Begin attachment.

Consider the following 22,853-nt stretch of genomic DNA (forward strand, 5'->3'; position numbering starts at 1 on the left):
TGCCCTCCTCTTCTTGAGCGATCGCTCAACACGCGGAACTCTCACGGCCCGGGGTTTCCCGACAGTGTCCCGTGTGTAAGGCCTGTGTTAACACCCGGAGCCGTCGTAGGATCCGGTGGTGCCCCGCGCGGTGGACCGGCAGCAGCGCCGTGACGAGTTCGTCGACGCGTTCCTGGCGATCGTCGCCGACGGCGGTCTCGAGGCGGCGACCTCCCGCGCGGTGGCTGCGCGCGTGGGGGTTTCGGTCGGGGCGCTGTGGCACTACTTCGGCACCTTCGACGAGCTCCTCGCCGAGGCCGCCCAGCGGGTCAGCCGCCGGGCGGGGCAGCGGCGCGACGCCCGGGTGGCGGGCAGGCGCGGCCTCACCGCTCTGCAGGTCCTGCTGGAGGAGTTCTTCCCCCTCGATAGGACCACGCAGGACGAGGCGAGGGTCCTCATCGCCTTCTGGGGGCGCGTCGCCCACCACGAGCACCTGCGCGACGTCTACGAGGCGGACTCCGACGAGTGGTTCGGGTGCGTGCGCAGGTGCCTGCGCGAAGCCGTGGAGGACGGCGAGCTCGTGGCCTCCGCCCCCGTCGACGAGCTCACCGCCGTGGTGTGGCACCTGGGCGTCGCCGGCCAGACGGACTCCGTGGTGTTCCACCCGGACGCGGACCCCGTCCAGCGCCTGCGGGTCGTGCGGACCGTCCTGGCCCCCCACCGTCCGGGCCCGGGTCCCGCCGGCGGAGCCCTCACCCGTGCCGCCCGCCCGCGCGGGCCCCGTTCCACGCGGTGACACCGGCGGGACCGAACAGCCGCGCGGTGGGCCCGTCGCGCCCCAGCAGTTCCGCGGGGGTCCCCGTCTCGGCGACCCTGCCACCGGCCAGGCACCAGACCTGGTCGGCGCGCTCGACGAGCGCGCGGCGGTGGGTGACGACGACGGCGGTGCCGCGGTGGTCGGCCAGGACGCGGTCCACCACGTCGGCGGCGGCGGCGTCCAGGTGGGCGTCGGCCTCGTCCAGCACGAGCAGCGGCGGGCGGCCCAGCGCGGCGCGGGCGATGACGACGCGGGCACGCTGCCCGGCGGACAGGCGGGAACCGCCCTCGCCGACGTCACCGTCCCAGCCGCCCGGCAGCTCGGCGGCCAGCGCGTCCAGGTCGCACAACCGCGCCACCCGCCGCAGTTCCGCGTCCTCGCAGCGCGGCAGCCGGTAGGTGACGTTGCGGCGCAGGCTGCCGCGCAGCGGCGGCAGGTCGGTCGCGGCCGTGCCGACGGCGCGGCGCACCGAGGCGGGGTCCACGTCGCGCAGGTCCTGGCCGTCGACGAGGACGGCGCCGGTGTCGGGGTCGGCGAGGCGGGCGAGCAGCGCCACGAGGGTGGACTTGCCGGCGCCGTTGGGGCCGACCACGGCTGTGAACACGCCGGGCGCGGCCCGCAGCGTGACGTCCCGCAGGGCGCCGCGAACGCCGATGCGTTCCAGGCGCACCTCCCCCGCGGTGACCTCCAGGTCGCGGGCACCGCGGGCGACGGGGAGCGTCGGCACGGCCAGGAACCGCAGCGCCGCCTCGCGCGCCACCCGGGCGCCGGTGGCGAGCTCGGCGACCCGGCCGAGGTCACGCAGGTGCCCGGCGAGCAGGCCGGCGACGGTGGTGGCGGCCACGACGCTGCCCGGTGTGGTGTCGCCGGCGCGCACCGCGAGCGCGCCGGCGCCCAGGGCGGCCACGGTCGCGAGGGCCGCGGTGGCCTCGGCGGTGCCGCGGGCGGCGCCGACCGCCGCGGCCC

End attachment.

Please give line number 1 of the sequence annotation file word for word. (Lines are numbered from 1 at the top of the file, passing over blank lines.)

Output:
Consider the following 22,853-nt stretch of genomic DNA (forward strand, 5'->3'; position numbering starts at 1 on the left):